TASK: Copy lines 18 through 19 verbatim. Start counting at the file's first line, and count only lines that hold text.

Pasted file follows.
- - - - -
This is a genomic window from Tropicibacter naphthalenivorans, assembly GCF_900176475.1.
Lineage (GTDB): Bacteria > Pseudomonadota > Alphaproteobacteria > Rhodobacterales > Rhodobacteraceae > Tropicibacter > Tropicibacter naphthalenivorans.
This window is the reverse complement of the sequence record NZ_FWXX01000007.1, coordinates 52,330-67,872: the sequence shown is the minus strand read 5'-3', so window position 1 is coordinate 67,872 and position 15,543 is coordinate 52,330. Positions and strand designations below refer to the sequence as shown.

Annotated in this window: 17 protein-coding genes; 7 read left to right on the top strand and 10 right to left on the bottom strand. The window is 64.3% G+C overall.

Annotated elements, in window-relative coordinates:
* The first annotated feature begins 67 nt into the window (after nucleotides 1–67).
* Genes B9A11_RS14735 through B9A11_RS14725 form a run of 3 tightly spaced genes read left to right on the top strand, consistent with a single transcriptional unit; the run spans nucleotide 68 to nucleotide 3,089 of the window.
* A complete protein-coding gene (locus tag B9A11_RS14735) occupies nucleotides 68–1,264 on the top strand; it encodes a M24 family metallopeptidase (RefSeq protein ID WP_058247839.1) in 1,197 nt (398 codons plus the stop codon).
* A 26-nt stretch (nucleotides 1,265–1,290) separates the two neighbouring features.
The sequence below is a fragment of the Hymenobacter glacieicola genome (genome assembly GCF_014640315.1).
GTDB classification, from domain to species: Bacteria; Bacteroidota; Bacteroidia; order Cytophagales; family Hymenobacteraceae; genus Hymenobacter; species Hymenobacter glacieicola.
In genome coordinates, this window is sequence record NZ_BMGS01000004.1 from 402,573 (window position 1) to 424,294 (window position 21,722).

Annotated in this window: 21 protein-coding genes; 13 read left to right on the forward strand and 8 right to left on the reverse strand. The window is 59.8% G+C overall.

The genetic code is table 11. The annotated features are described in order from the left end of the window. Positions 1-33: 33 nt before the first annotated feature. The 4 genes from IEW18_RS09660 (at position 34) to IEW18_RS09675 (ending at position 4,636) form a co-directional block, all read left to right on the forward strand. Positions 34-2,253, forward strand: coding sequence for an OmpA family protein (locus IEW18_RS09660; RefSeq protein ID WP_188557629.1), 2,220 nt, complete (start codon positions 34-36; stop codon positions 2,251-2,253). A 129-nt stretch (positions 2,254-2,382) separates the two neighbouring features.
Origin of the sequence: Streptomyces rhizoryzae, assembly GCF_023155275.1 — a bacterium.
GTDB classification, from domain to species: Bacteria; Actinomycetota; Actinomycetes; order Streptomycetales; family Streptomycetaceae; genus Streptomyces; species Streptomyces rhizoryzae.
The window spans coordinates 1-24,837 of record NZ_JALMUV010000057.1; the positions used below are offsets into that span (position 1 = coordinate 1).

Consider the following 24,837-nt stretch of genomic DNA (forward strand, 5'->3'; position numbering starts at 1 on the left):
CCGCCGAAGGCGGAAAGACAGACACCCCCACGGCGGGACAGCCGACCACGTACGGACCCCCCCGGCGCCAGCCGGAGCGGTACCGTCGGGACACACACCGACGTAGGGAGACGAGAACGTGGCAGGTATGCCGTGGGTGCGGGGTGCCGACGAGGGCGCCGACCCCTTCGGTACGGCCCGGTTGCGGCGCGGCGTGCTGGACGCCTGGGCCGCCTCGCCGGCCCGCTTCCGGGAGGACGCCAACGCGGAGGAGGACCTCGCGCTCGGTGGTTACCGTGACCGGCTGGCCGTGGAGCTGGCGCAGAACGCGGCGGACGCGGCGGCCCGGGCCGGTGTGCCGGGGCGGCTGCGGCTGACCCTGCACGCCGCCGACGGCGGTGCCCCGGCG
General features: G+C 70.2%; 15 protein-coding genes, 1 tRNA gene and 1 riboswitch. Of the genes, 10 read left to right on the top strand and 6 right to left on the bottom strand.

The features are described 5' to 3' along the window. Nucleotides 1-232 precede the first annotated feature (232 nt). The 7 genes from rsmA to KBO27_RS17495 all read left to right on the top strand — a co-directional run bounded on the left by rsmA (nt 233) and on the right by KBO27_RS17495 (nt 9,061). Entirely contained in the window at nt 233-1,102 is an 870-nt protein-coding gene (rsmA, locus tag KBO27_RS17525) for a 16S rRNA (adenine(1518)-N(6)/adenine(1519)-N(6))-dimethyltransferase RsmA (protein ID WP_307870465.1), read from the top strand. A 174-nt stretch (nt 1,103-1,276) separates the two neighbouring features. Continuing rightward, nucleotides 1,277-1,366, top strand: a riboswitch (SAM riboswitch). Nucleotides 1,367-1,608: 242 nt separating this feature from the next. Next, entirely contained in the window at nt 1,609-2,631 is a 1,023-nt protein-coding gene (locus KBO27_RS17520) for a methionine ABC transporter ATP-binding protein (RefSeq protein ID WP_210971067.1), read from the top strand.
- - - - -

Consider the following 24,837-nt stretch of genomic DNA (forward strand, 5'->3'; position numbering starts at 1 on the left):
CCGCCGAAGGCGGAAAGACAGACACCCCCACGGCGGGACAGCCGACCACGTACGGACCCCCCCGGCGCCAGCCGGAGCGGTACCGTCGGGACACACACCGACGTAGGGAGACGAGAACGTGGCAGGTATGCCGTGGGTGCGGGGTGCCGACGAGGGCGCCGACCCCTTCGGTACGGCCCGGTTGCGGCGCGGCGTGCTGGACGCCTGGGCCGCCTCGCCGGCCCGCTTCCGGGAGGACGCCAACGCGGAGGAGGACCTCGCGCTCGGTGGTTACCGTGACCGGCTGGCCGTGGAGCTGGCGCAGAACGCGGCGGACGCGGCGGCCCGGGCCGGTGTGCCGGGGCGGCTGCGGCTGACCCTGCACGCCGCCGACGGCGGTGCCCCGGCG